Andean Magmatism

Chemical and Isotopic Constraints

  • R. S. Harmon
  • B. A. Barreiro

Table of contents

  1. Front Matter
    Pages i-2
  2. Volcanic Andes

    1. Front Matter
      Pages 3-3
    2. B. A. Barreiro
      Pages 21-30
    3. C. R. Stern, K. Futa, K. Muehlenbachs
      Pages 31-46
    4. R. L. Hickey, D. C. Gerlach, F. A. Frey
      Pages 72-95
    5. C. R. Stern, K. Futa, K. Muehlenbachs, F. M. Dobbs, J. Muñoz, E. Godoy et al.
      Pages 96-105
    6. P. W. Francis, W. F. McDonough, M. Hammill, L. J. O’Callaghan, R. S. Thorpe
      Pages 106-123
  3. Plutonic Andes

    1. Front Matter
      Pages 151-151
    2. W. S. Pitcher
      Pages 152-167
    3. M. P. Atherton
      Pages 168-179
    4. M. Boily, C. Brooks, D. E. James
      Pages 190-202
    5. D. J. Kontak, A. H. Clark, E. Farrar
      Pages 203-219
    6. Back Matter
      Pages 231-251

About this book


Destructive plate margin magmagenesis is one of the most intensely studied and widely debated topics in the earth sciences at present. Calc-alkaline volcanic and plutonic rocks in orogenic settings exhibit such a diversity of composition and character that the subducted oceanic lithosphere, the overlying 'enriched' lithospheric mantle and the lower continental crust all have been advocated recently as the primary source region for island-arc and continental-margin basaltic to andesitic magmas. The role of the upper continental crust is also a matter of continuing controversy. It is clear that crustal contamination is a common, but not universal, feature of destructive plate margin magmatism. Whether this contamination is introduced at source by subduction-related processes or occurs during magma transit by bulk anatexis and magma mixing, selective contamination or coupled fractional crystallization-assimilation mechanisms is central to most current discussions of andesite petrogenesis. This book presents a series of papers which directly address these and other important geological and geochemical problems within the context of the Mesozoic-Cenozoic calc-alkaline magmatism characteristic of the Andean Cordillera of western South America. Although it is aimed primarily at postgraduate students and researchers familiar with the Andes, it is also a useful general reference for workers in other fields who wish to gain an insight into current thoughts, ideas and speculations on 'andesitic' magmatism at destructive plate margins.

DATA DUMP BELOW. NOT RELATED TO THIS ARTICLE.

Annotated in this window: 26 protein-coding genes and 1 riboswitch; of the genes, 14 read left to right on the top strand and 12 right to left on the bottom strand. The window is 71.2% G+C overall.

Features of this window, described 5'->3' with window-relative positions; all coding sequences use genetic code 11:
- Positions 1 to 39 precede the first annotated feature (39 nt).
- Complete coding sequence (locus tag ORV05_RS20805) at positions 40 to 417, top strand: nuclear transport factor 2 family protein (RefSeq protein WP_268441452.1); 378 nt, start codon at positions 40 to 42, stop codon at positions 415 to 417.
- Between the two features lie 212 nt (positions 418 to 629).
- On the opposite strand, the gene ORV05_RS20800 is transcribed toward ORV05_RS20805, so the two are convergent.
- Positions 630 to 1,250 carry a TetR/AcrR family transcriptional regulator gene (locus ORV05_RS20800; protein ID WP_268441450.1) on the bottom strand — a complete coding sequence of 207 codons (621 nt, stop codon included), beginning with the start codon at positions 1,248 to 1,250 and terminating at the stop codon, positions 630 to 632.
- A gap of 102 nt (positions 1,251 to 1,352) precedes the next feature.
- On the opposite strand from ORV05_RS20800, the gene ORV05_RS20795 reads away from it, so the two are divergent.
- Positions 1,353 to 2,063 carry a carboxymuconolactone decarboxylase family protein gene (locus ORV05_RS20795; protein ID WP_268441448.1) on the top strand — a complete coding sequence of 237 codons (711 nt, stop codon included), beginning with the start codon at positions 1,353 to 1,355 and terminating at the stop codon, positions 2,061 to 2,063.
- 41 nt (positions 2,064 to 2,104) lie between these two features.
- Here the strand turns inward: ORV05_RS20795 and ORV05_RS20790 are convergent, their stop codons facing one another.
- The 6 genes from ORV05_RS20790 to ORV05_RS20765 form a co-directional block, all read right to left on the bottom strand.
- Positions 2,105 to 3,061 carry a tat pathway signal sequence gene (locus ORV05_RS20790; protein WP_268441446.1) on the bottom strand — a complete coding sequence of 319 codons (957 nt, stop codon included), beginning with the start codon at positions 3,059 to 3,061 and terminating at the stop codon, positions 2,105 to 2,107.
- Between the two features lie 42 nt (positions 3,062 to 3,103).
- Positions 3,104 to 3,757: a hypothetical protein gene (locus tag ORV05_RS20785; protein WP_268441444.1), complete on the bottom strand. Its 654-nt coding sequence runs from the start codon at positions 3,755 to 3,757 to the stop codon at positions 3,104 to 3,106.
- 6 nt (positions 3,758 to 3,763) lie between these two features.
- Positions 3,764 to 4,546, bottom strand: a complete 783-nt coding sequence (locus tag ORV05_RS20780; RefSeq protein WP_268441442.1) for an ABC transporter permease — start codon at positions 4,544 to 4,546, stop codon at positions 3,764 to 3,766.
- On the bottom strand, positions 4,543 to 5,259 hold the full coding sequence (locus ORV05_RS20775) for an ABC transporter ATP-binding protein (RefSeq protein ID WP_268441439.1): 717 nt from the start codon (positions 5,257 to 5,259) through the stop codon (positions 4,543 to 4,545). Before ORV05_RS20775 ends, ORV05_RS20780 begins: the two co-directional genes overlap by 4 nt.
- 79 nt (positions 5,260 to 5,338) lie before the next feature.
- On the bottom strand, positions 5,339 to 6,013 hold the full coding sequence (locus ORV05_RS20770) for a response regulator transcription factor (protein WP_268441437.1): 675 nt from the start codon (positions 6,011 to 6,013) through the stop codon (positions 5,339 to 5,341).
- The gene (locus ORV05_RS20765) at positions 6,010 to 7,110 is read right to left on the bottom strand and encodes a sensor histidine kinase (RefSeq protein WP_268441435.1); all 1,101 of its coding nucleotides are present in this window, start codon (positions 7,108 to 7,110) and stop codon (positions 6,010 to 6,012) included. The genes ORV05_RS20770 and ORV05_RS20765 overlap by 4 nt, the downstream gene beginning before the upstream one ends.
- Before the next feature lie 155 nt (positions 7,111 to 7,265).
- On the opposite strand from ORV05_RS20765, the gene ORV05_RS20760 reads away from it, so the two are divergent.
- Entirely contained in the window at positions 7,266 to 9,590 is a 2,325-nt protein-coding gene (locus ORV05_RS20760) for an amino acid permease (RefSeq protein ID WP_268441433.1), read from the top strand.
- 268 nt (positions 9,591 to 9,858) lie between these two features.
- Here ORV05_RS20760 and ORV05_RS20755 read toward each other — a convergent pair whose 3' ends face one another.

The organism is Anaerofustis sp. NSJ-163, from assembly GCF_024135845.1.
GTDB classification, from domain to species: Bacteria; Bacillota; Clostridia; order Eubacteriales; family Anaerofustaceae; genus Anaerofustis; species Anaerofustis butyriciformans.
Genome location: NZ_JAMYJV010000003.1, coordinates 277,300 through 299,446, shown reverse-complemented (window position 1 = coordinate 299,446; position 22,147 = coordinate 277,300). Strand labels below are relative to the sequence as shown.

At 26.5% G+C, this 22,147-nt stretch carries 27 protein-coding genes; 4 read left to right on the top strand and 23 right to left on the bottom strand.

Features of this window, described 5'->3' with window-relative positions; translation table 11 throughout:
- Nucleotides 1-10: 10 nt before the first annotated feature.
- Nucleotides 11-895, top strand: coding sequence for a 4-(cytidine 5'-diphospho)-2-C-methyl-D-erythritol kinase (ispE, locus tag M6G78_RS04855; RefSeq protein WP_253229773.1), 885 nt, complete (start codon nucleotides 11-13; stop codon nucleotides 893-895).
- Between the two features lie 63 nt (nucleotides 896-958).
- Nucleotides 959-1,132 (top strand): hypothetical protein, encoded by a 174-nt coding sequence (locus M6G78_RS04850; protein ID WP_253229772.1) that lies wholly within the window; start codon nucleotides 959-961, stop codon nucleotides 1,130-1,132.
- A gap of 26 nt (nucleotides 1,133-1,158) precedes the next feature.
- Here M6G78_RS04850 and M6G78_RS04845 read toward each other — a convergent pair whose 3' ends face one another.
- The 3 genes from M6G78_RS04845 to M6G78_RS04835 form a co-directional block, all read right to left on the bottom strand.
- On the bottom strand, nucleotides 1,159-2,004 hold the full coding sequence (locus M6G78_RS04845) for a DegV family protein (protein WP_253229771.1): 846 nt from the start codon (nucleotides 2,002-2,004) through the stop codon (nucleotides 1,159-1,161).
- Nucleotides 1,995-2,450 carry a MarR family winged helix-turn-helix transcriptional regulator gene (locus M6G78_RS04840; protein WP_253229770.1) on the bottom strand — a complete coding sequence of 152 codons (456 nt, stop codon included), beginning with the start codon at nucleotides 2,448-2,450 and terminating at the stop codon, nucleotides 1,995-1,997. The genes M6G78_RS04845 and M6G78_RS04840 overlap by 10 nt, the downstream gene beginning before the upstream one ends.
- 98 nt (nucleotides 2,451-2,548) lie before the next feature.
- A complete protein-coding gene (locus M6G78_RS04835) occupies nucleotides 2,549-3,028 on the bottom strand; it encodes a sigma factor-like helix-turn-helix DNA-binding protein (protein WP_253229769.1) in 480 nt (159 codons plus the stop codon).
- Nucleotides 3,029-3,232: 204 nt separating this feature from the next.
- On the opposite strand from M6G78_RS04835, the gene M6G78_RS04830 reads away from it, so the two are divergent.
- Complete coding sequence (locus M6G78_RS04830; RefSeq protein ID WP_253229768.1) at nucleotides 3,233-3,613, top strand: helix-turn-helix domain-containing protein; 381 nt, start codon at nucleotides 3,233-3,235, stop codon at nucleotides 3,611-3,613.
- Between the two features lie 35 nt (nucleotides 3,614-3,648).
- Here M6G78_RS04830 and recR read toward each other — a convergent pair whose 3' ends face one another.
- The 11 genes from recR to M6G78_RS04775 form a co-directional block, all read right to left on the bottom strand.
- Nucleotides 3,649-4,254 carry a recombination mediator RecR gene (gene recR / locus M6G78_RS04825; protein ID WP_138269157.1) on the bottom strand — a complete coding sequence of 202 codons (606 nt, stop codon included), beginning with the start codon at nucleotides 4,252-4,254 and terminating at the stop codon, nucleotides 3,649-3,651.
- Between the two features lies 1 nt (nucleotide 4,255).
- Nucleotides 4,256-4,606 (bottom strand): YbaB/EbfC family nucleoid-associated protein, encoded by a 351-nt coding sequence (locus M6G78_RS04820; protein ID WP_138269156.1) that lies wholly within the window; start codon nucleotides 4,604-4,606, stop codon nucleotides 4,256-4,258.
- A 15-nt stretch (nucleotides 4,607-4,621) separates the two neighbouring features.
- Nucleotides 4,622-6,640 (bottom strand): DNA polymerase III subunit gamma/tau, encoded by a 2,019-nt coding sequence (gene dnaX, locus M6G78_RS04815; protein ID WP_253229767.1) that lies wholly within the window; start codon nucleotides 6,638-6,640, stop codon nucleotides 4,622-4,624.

Contamination assimilation evolution geoscience isotope lithosphere magma ocean oceanic petrogenesis pluton plutonic rock research subduction

Editors and affiliations

  • R. S. Harmon
    • 1
  • B. A. Barreiro
    • 2
  1. 1.Southern Methodist UniversityDallasUSA
  2. 2.Dartmouth CollegeHannoverUSA

Bibliographic information